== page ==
A year ago, four Florida residents were convicted of billing the government for $70 million worth of mental health care that either wasn’t administered or wasn’t medically necessary.
This March, the owners and several employees of a Houston medical facility were convicted in a $97 million fraud scheme where the government was billed for treatment “when the beneficiaries were actually watching movies, coloring and playing games.”
These are just two recent cases of Medicare fraud — a pickle that continues to bleed billions of dollars out of the Treasury each year.
According to the U.S. Department of Health and Human Services, the Medicare Fraud Strike Force has charged almost 1,900 defendants in fraud schemes that total almost $6 billion since 2007.
And that’s just the fraudsters who have been caught.
Still, despite the scope of the problem, many Americans aren’t familiar with how Medicare fraud works and how it affects them.
Here are some common examples of Medicare fraud — and how they can be prevented to save taxpayer dollars and ensure a high quality of care for American seniors who rely on Medicare treatment to stay healthy.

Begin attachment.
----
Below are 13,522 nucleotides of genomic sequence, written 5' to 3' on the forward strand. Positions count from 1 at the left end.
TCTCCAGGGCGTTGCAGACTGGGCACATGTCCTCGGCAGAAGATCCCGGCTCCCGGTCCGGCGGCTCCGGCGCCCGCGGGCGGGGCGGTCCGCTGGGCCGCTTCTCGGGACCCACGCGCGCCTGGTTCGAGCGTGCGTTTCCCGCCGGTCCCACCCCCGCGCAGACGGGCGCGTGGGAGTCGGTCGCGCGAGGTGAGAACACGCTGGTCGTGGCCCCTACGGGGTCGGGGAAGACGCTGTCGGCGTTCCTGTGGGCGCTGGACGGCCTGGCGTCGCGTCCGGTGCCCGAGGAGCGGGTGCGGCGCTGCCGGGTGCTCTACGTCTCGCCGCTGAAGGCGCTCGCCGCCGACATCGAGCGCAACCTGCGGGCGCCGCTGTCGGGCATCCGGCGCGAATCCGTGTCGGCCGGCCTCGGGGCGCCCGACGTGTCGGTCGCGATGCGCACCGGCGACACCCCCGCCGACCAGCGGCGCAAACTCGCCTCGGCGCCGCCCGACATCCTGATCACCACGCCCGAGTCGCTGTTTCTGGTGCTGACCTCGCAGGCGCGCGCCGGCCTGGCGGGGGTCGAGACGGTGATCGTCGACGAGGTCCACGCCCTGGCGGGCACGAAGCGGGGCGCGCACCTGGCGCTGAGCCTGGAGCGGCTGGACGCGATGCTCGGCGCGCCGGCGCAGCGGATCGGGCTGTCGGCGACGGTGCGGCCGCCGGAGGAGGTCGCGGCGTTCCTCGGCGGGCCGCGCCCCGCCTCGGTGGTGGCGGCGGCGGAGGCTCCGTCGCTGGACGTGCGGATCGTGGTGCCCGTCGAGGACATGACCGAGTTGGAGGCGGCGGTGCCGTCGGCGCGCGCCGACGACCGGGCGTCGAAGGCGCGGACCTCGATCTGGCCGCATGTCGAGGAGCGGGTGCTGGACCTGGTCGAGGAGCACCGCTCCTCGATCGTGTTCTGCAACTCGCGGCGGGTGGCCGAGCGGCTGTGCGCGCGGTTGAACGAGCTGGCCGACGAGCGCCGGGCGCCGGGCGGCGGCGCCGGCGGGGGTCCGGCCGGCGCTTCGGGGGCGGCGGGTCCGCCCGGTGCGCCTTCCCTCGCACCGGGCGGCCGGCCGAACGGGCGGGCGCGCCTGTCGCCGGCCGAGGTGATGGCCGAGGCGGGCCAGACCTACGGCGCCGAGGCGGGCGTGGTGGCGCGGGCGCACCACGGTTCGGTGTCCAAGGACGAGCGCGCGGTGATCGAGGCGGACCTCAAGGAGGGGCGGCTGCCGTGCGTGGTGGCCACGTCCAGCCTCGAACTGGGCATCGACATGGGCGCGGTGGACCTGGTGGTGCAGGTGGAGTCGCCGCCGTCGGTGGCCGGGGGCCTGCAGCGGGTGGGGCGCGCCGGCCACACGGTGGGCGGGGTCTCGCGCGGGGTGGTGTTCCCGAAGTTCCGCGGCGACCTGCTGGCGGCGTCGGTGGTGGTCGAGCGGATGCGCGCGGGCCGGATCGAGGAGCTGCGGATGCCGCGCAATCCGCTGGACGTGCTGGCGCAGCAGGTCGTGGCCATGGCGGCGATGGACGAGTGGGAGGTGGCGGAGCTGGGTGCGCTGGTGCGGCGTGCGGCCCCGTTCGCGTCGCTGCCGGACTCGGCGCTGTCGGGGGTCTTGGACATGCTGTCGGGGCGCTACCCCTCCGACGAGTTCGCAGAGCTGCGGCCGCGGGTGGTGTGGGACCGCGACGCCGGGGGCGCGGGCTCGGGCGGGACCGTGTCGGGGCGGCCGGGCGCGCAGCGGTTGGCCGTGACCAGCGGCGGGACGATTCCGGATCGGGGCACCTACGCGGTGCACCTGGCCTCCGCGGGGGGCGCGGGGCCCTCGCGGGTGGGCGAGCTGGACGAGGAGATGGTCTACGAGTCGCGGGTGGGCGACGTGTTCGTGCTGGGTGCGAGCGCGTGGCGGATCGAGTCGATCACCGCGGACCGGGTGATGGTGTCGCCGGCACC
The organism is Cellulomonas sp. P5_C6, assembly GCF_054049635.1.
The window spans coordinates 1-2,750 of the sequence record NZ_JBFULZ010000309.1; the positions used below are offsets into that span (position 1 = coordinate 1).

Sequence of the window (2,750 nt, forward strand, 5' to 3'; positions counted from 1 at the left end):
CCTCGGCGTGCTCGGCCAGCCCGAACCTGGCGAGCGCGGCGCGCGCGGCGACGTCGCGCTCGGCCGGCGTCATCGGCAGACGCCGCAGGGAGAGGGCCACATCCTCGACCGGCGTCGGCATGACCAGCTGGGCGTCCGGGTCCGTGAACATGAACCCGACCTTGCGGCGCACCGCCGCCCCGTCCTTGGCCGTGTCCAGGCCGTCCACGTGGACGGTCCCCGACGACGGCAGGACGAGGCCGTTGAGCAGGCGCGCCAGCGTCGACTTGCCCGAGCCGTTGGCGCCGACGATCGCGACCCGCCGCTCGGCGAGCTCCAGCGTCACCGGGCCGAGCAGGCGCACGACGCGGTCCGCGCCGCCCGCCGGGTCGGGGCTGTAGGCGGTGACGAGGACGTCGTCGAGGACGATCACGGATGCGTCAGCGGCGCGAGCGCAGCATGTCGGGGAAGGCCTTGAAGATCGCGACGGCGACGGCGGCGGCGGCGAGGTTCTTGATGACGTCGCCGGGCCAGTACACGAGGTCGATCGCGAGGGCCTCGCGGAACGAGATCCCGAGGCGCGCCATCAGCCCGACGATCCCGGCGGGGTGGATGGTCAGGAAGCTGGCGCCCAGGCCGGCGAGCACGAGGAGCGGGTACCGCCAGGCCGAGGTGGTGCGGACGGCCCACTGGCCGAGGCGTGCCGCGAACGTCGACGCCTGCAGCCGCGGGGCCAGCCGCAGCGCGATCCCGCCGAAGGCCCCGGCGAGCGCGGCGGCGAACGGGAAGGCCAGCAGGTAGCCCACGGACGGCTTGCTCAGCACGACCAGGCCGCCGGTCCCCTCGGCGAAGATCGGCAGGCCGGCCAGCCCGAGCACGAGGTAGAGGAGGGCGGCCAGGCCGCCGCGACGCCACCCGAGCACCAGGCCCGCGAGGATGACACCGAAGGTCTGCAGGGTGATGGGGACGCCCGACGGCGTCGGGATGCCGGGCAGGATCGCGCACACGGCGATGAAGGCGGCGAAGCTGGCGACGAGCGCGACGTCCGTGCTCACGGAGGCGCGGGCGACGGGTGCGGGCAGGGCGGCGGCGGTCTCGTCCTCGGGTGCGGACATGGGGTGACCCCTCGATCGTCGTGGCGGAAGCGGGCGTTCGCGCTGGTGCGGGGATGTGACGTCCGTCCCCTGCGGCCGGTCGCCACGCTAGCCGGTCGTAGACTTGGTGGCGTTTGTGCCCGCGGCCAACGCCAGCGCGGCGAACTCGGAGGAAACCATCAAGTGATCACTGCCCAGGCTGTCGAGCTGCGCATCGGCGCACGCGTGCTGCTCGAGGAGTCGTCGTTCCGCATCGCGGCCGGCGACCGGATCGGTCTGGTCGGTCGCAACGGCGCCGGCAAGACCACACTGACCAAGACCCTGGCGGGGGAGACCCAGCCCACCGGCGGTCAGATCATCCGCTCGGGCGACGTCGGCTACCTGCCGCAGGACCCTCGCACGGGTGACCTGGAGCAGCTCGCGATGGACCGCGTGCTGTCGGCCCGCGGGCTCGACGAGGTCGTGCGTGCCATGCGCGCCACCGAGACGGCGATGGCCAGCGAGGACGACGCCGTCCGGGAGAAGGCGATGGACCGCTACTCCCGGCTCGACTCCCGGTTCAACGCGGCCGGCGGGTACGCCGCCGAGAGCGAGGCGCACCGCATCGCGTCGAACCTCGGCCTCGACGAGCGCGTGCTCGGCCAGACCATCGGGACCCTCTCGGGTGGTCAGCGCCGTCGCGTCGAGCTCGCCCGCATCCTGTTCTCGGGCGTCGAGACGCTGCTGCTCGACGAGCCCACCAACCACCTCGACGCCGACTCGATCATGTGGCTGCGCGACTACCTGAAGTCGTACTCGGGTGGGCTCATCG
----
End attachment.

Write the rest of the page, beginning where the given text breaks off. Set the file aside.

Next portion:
Medicare Fraud Case #1: Fake Charges
One of the more common ways Medicare fraud is committed involves the government getting a bill for treatment that was never administered.
For instance, in February, a Seattle doctor pleaded guilty to billing Medicare for nursing home visits for patients who were dead.
This is an extreme case. More commonly, unscrupulous doctors will simply add an extra test or procedure to your bill or charge you twice for services that were received.
How to prevent it:
If you ever find additional or duplicate charges on your Medicare statement, contact your provider immediately or call 1-800-MEDICARE. You may be eligible for a $1,000 reward if your tip helps the police uncover a fraud scheme that is sizable and affecting other patients.
Medicare Fraud Case #2: Unnecessary Treatment
Just because a patient actually receives treatment from a real doctor, that doesn’t always mean the charges are legitimate.
Physicians are frequently targeted by unscrupulous Medicare providers, and promised bribes or kickbacks for sending patients along for treatment — whether they need it or not.
It’s deceptively simple: Doctor A tells all his patients to go to Doctor B for mental health treatment. Doctor B bills Medicare a fortune for all those services, and passes a cut of the money back to Doctor A for sending him plenty of “customers.”
This kind of Medicare fraud can happen on a massive scale, as illustrated by the recent allegations from two North Carolina ER doctors who claimed the company running their hospital tried to bribe them into admitting more patients and administering unneeded tests just to juice corporate profits.
How to prevent it:
Without medical training, it’s very difficult to know what treatment is legitimate and what is not needed. However, there are some warning signs to look out for.